Avoiding the obvious?

A lot of these Ogoh-ogoh monsters are set on fire in order to get the Bhuta Kala, evil spirits, out of our lives - by pakec

As an INFP (on the MBTI) I naturally tend to avoid obvious solutions in favour of more “creative” ones – often to the exasperation of innocent bystanders, like parents, spouse, colleagues and in more recent days children. As a preacher, this tendency means that I have seldom treated the familiar Sunday School Story passages. I even once did a series on “The Censored Bible: Books you have never before heard preached“. We (or I at least) had great fun with Obadiah, Song of Songs, and the like :) I even once preached on the stirring story of Micah (no, not the prophet, the hero in Judges 17-18 ;)

This failure means that it comes as quite a shock working through the E100 series of readings for my 5 Minute Bible podcasts. First it was stories like the escape from Egypt, with the slaughter of innocent Egyptian babies, now it’s David and Goliath (well actually it’s 1 Sam 16, but the two are part of the same E100 reading, picked so the titles suggest because of the good old sunday school story). 1 Sam 16 uses the word רוַּח “spirit” more often than any other chapter. Clearly the divine spirit leaving Saul, and inspiring David, is a major theme. But perhaps more striking is the use here (and only elsewhere in the fun story of Micaiah ben-Imlah) of terms like “evil spirit” and “evil spirit from God”.

Oops! Now how will I discuss that one in 5 minutes?

What would you say to people using E100 to get a quick overview of the Bible about Saul’s “evil spirit of God” (1 Sam 16:16)?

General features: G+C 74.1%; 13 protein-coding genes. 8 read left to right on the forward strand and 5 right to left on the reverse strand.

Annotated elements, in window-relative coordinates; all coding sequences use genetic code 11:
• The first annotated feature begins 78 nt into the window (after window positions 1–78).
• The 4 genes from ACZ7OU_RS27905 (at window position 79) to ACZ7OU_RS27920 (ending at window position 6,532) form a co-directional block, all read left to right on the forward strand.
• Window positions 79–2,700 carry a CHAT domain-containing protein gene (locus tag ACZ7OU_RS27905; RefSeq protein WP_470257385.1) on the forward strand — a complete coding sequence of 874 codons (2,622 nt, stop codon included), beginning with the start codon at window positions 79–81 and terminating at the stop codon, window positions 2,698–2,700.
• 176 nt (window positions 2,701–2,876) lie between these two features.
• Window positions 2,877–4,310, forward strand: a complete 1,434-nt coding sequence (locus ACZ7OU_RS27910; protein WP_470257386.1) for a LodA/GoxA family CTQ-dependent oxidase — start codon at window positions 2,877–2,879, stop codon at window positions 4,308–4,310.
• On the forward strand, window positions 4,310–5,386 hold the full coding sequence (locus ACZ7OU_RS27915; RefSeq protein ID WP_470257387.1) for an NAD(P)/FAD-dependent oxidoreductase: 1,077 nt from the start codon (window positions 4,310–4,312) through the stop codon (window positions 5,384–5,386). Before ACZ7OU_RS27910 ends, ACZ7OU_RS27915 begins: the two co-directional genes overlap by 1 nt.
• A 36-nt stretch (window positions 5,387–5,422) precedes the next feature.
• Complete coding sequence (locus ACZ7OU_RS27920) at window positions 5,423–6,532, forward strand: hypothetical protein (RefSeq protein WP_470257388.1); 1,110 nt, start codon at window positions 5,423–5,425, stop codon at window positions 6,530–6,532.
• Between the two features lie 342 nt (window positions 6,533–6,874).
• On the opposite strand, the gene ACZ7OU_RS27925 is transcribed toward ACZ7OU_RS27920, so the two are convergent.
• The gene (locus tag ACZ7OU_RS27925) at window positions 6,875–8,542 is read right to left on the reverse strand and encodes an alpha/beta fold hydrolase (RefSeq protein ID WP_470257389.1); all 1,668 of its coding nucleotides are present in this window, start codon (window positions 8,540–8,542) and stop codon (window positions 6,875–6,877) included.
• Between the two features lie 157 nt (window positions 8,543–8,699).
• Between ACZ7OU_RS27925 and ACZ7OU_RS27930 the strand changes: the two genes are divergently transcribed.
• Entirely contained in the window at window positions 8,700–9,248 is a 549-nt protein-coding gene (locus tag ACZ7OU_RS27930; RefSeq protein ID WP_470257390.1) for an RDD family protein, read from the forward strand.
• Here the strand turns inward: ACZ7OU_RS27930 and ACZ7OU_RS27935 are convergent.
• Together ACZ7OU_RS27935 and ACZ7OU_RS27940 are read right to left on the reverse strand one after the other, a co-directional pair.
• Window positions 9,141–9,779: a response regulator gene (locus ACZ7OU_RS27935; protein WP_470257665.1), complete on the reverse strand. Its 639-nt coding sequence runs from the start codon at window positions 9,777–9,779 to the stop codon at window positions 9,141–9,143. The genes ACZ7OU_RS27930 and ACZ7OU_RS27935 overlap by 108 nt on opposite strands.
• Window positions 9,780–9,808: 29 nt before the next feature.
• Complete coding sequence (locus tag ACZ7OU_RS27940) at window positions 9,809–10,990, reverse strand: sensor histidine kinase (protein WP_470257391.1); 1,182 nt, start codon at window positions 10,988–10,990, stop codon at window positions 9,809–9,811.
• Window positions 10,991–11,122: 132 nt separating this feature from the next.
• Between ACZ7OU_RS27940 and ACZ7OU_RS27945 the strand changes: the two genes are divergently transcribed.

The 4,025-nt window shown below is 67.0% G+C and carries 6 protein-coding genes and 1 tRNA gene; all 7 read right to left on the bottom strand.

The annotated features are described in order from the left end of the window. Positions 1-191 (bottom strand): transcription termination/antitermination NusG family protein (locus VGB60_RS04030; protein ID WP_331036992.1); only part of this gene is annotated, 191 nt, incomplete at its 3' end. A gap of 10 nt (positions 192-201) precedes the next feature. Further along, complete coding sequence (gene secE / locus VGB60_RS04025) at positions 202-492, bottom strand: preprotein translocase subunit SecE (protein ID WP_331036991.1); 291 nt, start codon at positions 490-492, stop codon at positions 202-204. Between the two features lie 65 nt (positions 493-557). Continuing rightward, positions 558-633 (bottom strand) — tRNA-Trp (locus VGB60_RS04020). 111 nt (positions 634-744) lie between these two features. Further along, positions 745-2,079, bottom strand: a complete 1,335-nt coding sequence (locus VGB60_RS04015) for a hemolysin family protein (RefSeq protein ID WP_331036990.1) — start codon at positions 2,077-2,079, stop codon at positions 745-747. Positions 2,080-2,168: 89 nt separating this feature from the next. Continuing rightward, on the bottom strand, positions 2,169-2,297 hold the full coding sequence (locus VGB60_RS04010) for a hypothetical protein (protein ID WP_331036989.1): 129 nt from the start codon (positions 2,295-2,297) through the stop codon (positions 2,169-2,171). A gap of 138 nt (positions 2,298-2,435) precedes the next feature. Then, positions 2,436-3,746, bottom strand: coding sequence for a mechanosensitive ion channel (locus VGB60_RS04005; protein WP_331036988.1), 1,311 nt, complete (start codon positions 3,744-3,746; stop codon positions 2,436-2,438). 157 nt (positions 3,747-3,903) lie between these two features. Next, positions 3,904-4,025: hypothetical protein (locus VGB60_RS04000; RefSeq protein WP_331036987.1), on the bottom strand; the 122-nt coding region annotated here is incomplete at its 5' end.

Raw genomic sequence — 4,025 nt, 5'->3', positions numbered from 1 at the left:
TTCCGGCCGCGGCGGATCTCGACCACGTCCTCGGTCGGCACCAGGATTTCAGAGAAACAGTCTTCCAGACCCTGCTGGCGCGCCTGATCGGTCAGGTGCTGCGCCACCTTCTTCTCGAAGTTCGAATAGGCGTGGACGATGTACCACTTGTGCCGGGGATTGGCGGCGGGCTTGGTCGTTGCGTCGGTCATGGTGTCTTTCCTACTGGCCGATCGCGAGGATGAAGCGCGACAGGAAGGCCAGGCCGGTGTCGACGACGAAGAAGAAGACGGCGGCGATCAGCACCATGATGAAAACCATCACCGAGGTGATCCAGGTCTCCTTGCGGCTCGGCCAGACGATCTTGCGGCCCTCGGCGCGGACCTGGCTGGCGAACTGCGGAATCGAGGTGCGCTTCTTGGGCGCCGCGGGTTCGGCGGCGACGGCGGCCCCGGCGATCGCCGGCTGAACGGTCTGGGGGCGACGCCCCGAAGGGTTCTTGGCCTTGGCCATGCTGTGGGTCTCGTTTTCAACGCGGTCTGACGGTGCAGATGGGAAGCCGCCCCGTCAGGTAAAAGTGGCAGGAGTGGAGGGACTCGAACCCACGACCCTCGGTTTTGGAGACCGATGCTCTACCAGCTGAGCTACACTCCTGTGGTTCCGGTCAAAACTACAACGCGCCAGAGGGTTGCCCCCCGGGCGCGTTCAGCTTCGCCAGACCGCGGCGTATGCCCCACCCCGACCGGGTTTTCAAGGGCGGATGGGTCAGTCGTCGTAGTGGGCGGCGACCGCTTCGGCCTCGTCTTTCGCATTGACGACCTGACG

3 comments on “Avoiding the obvious?

  1. Wayne Leman

    I *could* tell them that they need to work to change their MBTI profile. But I wouldn’t, of course. Hmm. I don’t know if it’s possible to deal with the difficult issues in “evil spirit of/from God” in 5 minutes, unless you are willing to tell your audience that we don’t fully understand what kind of spirit this was and how God could be related to it. Give them a verbal footnote to read a longer piece you have written wrestling with the issues of the term. INFP, eh? Only two parameters different from me.

  2. Bob MacDonald

    I have been reading Robert Alter – The Art of Biblical Narrative and at this very moment I happen to be on 1 Samuel 16 – p 93ff if you have the book. The key is in the key words – Saul refuses to listen to the voice of God, preferring the voice of the sheep and the voice of the people – then the keyword changes to see – that Samuel might see what the true king is. Are there any keywords that would move the 5 minute thingy along? I think re the evil spirit from the Lord that if you address the issue – let it be up front. Who else do we wrestle with? Seems to me to be quite consistent throughout the witness of Israel.

  3. Nate

    Saul was jealous, he lashed out. How does the OT author explain that? Must have been an evil spirit from God. David rises and Saul falls. Why? Must have been the spirit of God. It looks to me as if the writer(s) of Samuel are trying to see God in all phases of the story. Much like we do today when events happen and later we start to interpret God’s hand in the event(s). We might be right in our interpretation, but…we might be wrong as well.